Other Items Designed for your Wallet
There are a few other survival items that are specifically made to fit in your wallet. One of the most common items for your wallet is a folding knife. The knife is shaped like a credit card, but has two joints that fold creating a handle and exposing the straight edge, full tang blade.
These are great for self-defense purposes. If a mugger demands your wallet, you can easily slip out this card before throwing them the wallet. By the time they realize what is happening, you can have the blade exposed and be prepared to defend yourself.
It can also be quite helpful if you need to hunt, fish, trap, build a shelter, start a fire, or perform any other survival functions.
Another commonly found survival item for your wallet is a plastic fire lens. These lenses are made of flexible plastic, so there is no need to worry about sitting on it and breaking the lens.
These are an ideal size to help you start a fire by magnifying the rays of the sun onto a focal point. Be aware that starting a fire with a lens is difficult.
It requires tinder that is fine in texture and completely dry. It also requires strong, direct sunlight so do not attempt it on cloudy days.
One item that is a bit less common is a wallet-sized lock pick set. Often people find themselves behind a locked door or trying to get into a locked cabinet in survival situations. Especially in hostage situations, criminals rely on locks to keep captives secure.
If you can just get past that locked door, the hostage takers might be caught off guard. It takes a great deal of practice, but having that lock pick set in your wallet can be a huge advantage. Most are actually disguised to look like a credit card so it is not confiscated during an initial search.
Many signaling mirrors are designed to be wallet sized. These mirrors are ideal for flagging down a plane, helicopter, or boat that may be too far away to see you waving your arms.
Most have a small hole in the center so you can actually aim the mirror at your target. Of course, keep in mind that this does not work on cloudy days or when you are in between your target and the sun.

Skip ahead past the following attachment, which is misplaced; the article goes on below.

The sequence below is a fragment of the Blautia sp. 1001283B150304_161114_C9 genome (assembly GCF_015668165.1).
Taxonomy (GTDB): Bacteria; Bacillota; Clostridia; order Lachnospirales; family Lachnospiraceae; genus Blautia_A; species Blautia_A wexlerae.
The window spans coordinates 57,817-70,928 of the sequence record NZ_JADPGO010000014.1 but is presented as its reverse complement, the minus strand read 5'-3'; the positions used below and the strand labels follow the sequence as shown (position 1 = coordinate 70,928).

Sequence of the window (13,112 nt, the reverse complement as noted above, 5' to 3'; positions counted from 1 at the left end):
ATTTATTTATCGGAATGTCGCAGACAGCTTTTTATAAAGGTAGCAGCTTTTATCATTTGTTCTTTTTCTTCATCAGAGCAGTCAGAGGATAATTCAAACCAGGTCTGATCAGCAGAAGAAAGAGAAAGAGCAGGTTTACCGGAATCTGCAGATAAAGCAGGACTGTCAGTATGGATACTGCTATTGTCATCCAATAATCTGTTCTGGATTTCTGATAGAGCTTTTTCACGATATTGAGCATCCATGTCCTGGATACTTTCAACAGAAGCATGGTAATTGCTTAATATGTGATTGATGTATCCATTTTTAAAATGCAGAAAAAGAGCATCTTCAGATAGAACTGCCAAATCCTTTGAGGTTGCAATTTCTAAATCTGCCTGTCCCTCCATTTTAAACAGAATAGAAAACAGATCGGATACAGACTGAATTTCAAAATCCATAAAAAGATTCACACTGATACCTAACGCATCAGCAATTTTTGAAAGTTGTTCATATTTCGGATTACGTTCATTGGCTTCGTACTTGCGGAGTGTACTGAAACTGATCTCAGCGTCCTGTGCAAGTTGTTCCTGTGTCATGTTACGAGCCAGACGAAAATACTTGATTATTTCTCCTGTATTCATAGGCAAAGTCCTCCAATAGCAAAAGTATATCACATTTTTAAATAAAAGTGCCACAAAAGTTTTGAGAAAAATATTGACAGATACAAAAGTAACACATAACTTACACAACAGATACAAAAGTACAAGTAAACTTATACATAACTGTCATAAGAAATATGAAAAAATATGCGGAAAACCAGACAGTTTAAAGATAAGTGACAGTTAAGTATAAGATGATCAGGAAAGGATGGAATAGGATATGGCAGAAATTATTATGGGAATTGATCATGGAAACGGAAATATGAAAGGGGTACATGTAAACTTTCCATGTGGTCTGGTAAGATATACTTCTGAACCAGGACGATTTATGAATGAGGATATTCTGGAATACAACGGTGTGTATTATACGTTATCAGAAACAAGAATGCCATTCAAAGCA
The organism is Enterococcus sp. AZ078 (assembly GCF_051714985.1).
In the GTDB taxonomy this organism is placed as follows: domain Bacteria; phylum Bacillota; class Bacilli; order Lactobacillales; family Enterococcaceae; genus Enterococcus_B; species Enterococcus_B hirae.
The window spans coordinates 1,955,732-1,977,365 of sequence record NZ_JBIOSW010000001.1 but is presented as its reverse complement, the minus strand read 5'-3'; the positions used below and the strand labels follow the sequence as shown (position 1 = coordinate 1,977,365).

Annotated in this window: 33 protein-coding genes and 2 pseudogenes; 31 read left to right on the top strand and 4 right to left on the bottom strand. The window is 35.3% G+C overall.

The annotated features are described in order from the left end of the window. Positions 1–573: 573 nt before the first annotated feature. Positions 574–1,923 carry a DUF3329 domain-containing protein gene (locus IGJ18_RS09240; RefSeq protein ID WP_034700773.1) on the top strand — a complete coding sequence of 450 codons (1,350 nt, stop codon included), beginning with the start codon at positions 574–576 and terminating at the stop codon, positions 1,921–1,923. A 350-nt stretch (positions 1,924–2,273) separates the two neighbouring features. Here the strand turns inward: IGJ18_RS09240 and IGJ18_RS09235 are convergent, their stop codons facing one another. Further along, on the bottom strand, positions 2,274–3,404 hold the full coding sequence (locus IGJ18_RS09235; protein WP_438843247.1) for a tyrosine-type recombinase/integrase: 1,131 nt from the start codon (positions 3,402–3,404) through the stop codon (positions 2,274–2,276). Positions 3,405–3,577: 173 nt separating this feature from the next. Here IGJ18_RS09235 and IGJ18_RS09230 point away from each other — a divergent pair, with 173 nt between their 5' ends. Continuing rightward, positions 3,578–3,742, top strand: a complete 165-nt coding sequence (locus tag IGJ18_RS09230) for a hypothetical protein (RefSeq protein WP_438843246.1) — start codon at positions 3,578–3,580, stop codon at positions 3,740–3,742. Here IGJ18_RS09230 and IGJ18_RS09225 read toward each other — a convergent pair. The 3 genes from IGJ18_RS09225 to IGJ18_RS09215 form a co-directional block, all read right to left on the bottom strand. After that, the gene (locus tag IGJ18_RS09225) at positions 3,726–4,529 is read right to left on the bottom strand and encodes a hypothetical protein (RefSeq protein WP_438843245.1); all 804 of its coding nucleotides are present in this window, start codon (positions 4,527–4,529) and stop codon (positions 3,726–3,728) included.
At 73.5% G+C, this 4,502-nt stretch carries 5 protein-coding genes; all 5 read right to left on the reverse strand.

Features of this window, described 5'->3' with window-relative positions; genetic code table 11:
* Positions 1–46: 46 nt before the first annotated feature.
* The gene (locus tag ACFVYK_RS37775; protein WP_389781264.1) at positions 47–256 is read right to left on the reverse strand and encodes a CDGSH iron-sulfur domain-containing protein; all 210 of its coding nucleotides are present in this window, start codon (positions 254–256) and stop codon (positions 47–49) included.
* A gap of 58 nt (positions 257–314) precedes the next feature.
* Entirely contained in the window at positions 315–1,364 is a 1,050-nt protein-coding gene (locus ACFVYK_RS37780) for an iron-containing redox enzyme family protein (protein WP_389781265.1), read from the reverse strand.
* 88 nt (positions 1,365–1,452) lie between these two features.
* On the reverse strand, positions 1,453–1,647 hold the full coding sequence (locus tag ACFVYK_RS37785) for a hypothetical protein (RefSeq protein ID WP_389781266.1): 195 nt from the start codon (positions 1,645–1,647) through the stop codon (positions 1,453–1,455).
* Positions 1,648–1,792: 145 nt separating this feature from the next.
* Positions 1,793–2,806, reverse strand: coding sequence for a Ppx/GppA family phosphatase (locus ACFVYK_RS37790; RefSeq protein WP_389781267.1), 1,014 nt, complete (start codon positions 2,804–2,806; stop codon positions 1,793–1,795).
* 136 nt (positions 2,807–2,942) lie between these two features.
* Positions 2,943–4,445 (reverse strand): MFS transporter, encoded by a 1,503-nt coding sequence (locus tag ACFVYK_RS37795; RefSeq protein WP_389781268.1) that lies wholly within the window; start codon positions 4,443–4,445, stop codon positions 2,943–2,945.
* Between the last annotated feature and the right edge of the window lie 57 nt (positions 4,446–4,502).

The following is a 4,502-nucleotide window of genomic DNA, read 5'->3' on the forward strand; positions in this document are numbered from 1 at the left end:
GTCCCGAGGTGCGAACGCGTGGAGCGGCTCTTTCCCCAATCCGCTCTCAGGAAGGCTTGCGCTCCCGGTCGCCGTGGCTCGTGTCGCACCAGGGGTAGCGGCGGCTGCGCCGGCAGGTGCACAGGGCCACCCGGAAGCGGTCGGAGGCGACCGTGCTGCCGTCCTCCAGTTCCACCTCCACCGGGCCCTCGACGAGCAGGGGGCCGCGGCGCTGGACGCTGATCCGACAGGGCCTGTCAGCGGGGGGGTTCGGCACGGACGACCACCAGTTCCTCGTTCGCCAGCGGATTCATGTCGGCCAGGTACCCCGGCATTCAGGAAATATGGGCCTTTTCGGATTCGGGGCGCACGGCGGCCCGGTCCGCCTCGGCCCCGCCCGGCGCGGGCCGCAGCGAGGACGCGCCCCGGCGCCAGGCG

I cannot necessarily recommend it as being a quality tool, but there are wallet sized tools to allow you to break down and clean an AR-15. Having these tools with you at all times can be quite helpful if you are in a situation in which you carry your AR-15 on a daily basis. I personally have no experience with these tools, and they seem to get mixed reactions from those that have tried them.
The last tool designed for your wallet is used for a completely different type of survival. Identity theft is a huge issue these days. If a criminal is able to access your personal or account information, they can wipe you out in minutes.
These criminals use reading devices to swipe your information right out of your wallet without you ever knowing the difference. By adding an RFID blocking card to your wallet, you can block those devices and ensure that your personal info is protected.
Small Items to Add to your Wallet
There are also survival items that just happen to be small enough to add to your wallet and carry on a daily basis. Again, these items should focus primarily on the four pillars of survival.
Fish hooks are items that I like to keep in my wallet. They are hard to recreate with natural materials and can make it easy to catch a meal.
Paracord is another item that takes up little space and can fit in my wallet. Each strand of paracord has several internal strands that are strong enough for most survival uses. Having just 12 inches of paracord can give you eight feet of total cordage.
There is also paracord available that has copper wire, fishing line, and a fire-starting material inside in addition to the interior strands that make it so strong.